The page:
Being, Relationality and Ethical Know-How in Indigenous Research

TitleBeing, Relationality and Ethical Know-How in Indigenous Research
Publication TypeBook Chapter
AuthorsBarrett, Estelle, Margaret Kumar, and Thushari Welikala
PublisherEmerald Publishing Limited
ISBN Number978-1-80043-007-5 978-1-80043-006-8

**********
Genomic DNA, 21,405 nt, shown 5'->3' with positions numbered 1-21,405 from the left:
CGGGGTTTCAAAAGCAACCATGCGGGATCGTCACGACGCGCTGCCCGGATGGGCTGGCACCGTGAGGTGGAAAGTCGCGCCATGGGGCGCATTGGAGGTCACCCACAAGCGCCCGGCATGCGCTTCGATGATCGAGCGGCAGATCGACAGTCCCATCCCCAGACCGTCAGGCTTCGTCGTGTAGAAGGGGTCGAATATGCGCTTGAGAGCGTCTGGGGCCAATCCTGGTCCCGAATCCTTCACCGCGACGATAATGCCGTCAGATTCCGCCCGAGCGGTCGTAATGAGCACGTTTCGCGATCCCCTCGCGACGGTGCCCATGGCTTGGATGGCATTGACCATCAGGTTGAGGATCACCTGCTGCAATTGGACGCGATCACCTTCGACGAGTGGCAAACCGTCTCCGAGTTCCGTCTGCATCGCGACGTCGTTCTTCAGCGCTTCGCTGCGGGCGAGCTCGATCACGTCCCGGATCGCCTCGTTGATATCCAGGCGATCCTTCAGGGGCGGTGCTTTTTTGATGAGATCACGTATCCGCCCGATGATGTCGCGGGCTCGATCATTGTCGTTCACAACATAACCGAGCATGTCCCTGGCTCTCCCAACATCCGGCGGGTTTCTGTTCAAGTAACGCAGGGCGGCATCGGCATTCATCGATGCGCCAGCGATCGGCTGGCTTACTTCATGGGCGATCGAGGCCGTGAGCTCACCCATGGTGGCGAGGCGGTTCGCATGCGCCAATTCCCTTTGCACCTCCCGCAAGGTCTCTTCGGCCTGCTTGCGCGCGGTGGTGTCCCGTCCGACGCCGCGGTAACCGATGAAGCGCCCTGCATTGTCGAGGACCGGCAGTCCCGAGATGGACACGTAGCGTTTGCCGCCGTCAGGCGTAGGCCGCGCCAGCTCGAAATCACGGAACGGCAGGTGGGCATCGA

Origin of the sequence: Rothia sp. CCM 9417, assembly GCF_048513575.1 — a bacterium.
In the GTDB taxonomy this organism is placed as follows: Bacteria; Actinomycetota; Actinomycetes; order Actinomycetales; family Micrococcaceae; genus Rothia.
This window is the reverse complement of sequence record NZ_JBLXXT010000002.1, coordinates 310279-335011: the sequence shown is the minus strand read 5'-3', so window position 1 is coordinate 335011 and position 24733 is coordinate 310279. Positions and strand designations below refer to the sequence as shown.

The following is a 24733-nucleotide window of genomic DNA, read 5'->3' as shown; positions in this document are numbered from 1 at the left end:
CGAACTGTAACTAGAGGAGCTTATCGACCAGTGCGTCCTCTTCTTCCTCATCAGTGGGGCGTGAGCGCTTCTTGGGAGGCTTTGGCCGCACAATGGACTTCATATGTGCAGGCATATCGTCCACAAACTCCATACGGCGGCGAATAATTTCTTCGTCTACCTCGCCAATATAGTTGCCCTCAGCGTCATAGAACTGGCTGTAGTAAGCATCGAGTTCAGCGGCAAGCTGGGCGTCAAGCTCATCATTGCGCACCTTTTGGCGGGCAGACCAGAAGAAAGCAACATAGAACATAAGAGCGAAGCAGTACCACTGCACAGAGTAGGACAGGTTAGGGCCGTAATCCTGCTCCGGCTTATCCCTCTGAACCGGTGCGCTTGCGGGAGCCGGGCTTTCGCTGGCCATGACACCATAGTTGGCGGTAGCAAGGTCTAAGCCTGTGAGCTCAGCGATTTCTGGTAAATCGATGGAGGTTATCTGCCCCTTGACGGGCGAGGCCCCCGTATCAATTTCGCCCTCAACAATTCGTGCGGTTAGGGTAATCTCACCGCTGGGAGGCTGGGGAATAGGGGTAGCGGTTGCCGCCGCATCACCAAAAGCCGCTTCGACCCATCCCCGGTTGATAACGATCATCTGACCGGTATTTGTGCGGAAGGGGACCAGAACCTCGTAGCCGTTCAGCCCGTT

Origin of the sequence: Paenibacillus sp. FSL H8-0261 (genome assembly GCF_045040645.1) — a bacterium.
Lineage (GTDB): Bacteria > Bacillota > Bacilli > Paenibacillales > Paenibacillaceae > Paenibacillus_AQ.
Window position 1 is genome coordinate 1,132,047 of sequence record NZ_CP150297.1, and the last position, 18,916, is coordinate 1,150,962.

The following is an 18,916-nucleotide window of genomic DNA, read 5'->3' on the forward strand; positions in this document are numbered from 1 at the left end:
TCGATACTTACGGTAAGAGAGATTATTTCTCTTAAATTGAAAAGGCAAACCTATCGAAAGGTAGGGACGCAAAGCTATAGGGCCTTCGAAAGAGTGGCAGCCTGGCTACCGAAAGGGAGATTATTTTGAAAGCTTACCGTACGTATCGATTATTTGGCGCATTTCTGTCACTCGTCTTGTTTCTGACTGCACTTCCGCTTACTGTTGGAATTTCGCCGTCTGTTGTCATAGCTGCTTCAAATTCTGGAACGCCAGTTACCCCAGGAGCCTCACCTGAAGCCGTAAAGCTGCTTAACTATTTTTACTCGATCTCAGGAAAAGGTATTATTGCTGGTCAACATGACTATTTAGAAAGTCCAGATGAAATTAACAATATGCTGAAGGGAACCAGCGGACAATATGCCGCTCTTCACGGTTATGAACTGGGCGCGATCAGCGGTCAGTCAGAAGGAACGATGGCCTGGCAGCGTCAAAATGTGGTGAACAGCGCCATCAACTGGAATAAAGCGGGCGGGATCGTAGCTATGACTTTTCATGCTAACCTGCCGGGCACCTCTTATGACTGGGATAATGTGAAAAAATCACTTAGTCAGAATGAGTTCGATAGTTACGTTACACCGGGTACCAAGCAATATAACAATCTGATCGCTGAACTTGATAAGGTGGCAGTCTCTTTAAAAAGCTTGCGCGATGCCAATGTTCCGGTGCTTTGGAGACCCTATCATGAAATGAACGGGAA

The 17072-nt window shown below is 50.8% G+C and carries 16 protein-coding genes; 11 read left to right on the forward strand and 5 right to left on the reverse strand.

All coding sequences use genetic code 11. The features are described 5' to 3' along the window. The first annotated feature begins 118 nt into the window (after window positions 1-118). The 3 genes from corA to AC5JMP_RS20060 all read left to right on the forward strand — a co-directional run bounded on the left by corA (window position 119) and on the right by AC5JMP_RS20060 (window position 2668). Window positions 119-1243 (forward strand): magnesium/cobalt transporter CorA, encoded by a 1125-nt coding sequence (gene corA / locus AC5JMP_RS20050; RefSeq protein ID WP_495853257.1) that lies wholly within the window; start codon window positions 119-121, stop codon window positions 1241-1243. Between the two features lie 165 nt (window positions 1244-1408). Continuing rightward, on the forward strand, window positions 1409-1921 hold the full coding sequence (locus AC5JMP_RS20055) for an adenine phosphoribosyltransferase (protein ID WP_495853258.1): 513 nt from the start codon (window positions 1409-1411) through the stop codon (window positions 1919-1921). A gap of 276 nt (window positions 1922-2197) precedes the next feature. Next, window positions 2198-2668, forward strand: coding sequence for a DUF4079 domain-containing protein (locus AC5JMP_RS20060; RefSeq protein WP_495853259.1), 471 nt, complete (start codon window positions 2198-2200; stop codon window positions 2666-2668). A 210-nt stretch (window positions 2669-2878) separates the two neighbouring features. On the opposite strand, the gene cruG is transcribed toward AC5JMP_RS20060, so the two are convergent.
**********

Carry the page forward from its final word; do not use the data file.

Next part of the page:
AbstractIn this chapter, I suggest that institutional guidelines and principles for conducting ethical research within Indigenous and cross-cultural contexts (see for example, the Australian Institute of Aboriginal and Torres Strait Islander Studies Guidelines for Ethical Research in Indigenous Studies, 2012) may not, in themselves be enough to promote the ethical practices nor lead to innovative outcomes if the fundamental premises of Western research in Indigenous contexts remain the same. Alternatively, valuing and applying Indigenous conceptions of Being, relationality and knowing when engaging with Indigenous participants and also, within actual procedures of research may lead to greater ethical know-how and a deeper understanding of how Indigenous modes of knowledge production can extend the frontiers of knowledge to solve real world problems. Such possibilities are predicated on recognising the limitations of our own epistemologies and ontologies and addressing the question of how we might refigure the role and positioning of ‘outsider’ researchers in ways that imbed, more self-reflexive and culturally appropriate modes of engagement and the application of Indigenous notions of Being, knowing and doing into research procedures to enhance the impact and benefits of research both within and beyond Indigenous communities.